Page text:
By Cass Marrett
For 30 years New Zealand’s annual refugee quota sat at 750 people. In 2018 that number rose to 1000 and next month it will increase further to 1500.
Prime Minister Jacinda Ardern said at the time of the 2018 increase, “This is the right thing to do. It fulfils New Zealand’s obligation to do our bit and provide a small number of people, displaced by war and disaster each year, a place to call home”.
But is a mere increase of 500 enough in the grand scheme of things?
27-year-old Fatumata Bah, who sought asylum from the Sierra Leone civil war in 1996, says New Zealand has done a great job caring for the refugees we do take. But “there is always opportunity to improve and do better.”
The United Nations High Commission for Refugees (UNHCR) are making calls globally for “countries worldwide to do far more to find homes for millions of refugees”.
Latest figures from their Global Trends annual report show a record 79.5 million people were displaced at the end of 2019. Out of those, 29.6 million became forcibly displaced outside of their own country.
At that time, New Zealand’s quota could only service 0.00337% of that figure.
Fatumata is one of the lucky few able to return to her homeland. In 2008 she visited West Africa, where her remaining family shared stories of the horrors they had endured.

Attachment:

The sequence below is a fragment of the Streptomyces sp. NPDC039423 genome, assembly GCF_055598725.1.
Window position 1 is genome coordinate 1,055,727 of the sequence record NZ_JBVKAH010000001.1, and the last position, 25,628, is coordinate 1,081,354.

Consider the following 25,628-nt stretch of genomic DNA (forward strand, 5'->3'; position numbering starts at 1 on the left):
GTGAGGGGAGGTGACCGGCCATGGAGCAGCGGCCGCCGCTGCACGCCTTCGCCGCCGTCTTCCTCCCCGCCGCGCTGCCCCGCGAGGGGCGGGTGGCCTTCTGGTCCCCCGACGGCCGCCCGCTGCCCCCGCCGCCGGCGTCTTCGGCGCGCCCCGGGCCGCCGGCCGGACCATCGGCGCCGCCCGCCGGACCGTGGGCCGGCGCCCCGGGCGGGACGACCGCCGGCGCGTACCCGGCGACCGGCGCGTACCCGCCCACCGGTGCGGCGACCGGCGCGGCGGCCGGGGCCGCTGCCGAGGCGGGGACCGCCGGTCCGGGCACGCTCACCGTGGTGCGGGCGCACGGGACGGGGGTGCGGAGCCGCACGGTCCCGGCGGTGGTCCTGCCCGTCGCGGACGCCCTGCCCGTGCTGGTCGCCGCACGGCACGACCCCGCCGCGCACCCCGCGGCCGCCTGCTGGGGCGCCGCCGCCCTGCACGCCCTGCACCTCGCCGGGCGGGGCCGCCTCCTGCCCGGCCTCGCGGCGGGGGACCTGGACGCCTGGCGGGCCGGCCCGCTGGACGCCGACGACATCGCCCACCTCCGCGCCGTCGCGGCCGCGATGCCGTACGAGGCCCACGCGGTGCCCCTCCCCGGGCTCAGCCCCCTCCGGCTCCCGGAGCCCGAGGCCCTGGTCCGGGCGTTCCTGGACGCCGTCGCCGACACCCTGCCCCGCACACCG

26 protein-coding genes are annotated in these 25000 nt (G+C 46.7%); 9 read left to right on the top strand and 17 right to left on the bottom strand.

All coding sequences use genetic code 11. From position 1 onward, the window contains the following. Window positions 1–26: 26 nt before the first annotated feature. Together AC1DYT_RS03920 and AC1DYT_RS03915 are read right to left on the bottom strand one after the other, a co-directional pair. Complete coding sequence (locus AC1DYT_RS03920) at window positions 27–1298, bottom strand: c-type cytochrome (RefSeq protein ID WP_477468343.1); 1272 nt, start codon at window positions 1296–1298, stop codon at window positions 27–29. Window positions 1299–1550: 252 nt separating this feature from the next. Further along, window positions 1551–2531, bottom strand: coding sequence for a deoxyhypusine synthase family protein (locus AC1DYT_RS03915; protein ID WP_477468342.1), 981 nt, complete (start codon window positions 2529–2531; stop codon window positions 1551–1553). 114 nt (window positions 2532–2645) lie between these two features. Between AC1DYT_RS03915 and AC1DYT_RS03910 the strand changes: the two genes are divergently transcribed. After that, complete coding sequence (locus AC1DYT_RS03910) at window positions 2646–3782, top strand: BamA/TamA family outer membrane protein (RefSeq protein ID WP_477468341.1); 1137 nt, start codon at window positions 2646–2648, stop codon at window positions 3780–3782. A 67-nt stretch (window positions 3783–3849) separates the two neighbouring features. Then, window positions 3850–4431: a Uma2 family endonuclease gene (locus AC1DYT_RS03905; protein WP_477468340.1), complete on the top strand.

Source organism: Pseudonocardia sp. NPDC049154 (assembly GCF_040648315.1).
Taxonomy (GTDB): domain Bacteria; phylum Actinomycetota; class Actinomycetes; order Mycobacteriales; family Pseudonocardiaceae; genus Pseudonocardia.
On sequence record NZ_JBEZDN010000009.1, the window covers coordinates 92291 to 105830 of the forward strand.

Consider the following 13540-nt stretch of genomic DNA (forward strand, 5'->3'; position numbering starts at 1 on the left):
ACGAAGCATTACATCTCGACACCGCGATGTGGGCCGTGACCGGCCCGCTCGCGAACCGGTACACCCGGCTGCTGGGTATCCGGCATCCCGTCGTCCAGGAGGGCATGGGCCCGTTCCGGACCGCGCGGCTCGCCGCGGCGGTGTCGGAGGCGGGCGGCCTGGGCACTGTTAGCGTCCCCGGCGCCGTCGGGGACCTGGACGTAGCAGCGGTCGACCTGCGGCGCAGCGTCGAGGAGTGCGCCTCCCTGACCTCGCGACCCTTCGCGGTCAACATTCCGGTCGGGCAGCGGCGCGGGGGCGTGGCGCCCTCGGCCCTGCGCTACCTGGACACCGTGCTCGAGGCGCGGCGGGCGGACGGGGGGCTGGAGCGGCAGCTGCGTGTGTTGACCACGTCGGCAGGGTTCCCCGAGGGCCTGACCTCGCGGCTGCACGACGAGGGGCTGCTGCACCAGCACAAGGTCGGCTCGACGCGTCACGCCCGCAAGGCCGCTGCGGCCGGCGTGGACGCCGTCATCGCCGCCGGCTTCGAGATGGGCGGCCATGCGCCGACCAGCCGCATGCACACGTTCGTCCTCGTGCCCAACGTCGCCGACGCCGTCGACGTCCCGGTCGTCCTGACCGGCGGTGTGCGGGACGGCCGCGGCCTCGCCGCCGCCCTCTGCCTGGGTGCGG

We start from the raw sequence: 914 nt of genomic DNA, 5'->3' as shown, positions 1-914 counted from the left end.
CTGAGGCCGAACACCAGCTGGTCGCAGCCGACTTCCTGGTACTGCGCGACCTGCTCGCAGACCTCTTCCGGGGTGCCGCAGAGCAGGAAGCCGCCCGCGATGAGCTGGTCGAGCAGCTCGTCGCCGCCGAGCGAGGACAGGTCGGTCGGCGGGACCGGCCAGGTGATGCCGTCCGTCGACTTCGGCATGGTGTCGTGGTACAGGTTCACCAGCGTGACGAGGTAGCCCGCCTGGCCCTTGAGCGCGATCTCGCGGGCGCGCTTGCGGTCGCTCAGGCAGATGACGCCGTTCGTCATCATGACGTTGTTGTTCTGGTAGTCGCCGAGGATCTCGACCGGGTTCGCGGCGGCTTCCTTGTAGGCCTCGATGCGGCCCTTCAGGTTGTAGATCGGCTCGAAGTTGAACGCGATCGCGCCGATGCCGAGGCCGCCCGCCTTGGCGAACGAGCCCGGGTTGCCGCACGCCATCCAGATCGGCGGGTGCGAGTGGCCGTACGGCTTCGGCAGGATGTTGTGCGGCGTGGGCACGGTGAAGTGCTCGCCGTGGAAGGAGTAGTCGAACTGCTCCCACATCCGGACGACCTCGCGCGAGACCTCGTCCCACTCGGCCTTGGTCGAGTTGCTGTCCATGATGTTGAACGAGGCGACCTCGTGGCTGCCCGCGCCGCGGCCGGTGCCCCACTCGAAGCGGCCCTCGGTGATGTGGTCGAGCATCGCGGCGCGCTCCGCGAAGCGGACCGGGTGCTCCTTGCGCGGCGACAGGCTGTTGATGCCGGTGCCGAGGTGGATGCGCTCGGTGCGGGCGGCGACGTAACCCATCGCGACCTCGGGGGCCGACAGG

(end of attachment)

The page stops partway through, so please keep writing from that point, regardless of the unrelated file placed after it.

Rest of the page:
Her uncle told her about seeing dead bodies of relatives and people they knew and not being able to do anything about it. “They knew they could also be lying in the same position.”
“I couldn’t help but think this could have been where I lived, this could have been my future.”
Now, only 1 in every 97 people who leave their homeland is able to return. According to the UNHCR, this means “growth in displacement is today far outstripping solutions”.
The UNHCR say it’s largely down to conflict in places like Democratic Republic of Congo, the Sahel, Yemen and Syria. Syria is now in its ninth year of conflict.
“People cannot be expected to live in a state of upheaval for years on end, without a chance of going home, nor a hope of building a future where they are,” says UN High Commissioner for Refugees Filippo Grandi in the report. “We need a fundamentally new and more accepting attitude towards all who flee.”
Fatumata echoes this sentiment and is on a quest to fight the inequities she sees in her line of work.
She has won an award with the Zonta Club of Auckland, a Young Women in Public Affairs award and was selected as 1 of 10 young leaders for the Office of Ethnic Community’s Young leaders Programme from 2012-2013.
“Refugees, just the label or the term comes with so many negative stereotypes,” says Fatumata. “The way we talk about refugees as individuals coming from places of war and hardship – we need to change the narrative and speak about them in a more empowering manner.”
Illustrations by Virginia Ngaio (@virginia.ngaio on Instagram)